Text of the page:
On the Lard. Shore 3 miles below Elk Island.
Observed meridian altd. of ☉'s U. L. with Sextant by the fore observation 91° 48' 45"
Sunday 23rd Sept 1804. a fair pleasant morning. we Set off eairly— proceeded on. passed a large Bottom on N. S. covered with Timber and Grapes &.C. R. Fields out to hunt Capt. Clark returned had Spied a large fire in the praries a fiew miles back on S. Side— we Saw large Gangs of Buffalow on the hills N. S. the wind favourable from S. E. we passed a Creek on N. S. called Smoke Creek.  we passd. Elk Island at the lower end of the long reach. passd. a Timbered bottom on N. S. & barron hills on S. S. &.C— towards evening we Saw 4 Indians on the Sand beach S. S. we Camped on the N. S. & 3 of them Swam over to our Camp. they belonged to the Souix Nation. they Informed us that their Camp was near where their was a Grand chief and a nomber of their nation, the Capts. Gave them Some Tobacco & we Set them across. they return to their Camp R. Fields joined us. had killed a female Goat—
Sunday 23rd. We went on early, and had a clear morning; passed some timber on the north side and high land on the south; also a creek on the north side called Smoke creek; passed Elk island, a handsome bottom on the north side covered with timber and barren hills on the south. At six in the evening we saw four Indians on the south side and encamped on the north. Three of the Indians swam over to us: they belonged to the Sioux, and informed us that there were more of their nation not far distant. We sent them over the river again. One of our men  killed an antelope.
Sunday 23rd Sept. we Set out eairly a clear morning. passed Some timber on the N. S. high land on the S. S. passed a creek on the N. S. called Smoak creek. R. Fields went out to hunt we passed Elk Island at the lower end of the long reach. a handsom bottom on the N. S. and barron hills on the S. Side. At 6 oC in the evening we Seen 4 Indians on the S. S. we Camped on the N. S. and three of them Swam over to us they belonged to the Souix nation. they Informed us that their was more of their nation not far off we Set them back over the river again R. Fields joined us here had killed one Goat.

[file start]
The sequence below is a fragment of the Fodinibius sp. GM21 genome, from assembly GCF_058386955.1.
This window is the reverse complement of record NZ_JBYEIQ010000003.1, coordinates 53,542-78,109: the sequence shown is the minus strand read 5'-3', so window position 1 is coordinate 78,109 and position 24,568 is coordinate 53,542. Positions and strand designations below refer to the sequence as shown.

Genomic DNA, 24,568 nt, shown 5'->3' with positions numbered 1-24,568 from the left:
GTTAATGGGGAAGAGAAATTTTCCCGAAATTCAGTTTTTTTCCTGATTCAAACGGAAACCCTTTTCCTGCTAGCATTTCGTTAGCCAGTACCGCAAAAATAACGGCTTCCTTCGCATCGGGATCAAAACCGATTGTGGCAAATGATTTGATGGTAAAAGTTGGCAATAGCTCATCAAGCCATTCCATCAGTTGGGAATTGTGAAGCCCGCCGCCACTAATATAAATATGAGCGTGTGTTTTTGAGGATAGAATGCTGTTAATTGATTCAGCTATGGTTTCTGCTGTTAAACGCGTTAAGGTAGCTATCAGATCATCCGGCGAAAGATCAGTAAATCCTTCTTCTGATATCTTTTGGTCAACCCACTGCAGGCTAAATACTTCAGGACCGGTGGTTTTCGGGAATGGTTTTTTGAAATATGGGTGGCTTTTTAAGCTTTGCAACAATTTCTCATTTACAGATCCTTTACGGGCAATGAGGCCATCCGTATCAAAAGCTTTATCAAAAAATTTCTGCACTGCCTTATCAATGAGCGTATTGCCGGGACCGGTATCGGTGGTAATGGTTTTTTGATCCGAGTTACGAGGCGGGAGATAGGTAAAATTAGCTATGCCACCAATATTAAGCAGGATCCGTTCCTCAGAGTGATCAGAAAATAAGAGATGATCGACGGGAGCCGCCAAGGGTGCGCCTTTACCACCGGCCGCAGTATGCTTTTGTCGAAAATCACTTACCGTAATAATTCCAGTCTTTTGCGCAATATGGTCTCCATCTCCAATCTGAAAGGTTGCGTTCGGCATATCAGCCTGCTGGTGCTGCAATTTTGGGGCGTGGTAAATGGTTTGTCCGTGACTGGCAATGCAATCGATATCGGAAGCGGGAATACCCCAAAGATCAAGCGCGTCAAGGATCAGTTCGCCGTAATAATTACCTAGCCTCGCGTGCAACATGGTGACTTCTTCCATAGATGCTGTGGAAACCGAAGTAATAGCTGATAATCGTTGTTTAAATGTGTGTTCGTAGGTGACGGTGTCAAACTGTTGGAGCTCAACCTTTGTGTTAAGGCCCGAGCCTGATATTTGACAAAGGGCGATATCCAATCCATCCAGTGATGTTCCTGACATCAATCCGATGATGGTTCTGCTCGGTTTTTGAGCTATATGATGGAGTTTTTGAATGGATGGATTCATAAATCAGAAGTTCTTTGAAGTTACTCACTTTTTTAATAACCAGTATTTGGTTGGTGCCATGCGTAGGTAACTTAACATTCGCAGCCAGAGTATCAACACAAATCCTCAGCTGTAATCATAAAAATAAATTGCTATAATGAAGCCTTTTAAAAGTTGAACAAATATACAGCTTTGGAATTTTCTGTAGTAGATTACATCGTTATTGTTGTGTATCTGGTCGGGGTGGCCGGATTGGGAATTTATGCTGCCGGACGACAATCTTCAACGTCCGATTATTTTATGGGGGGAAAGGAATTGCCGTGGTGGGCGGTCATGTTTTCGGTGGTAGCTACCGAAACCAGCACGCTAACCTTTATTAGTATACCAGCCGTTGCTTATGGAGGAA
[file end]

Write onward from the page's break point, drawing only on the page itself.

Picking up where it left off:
Sunday Septemr 23d We set out early this morning, having fine clear weather, we passed by some bottom land on the North side, cover'd with heavy Timber, and high land lying on the South side of the River which appear'd to be very rich & the Soil black, we also passed a Creek lying on the North side of the River, called smoak creek, here we stop'd the boat; and sent out one of our Men to hunt; we proceeded on 〈and passed on to〉 our way till we arrived at an Island call'd Elk Island, which lies at the lower end of a long reach, it having a handsome bottom of land on it which runs its whole length, Elk Island lies on the North side of the River, and on the South side 〈is〉 lay barren Hills, In the Evening we saw four Indians on the South side of the River; We came too, & encamped on the North side, shortly after we had encamped, three of those Indians, swam the River over to us, they belonged to the Soux Nation. They informed us by our Interpreter, that there was more of their nation, not farr off, from where we were encamped We put the Indians again across the River in our pettyauger where we met with one of our Hunters, who had killed a Goat which he brought with him.—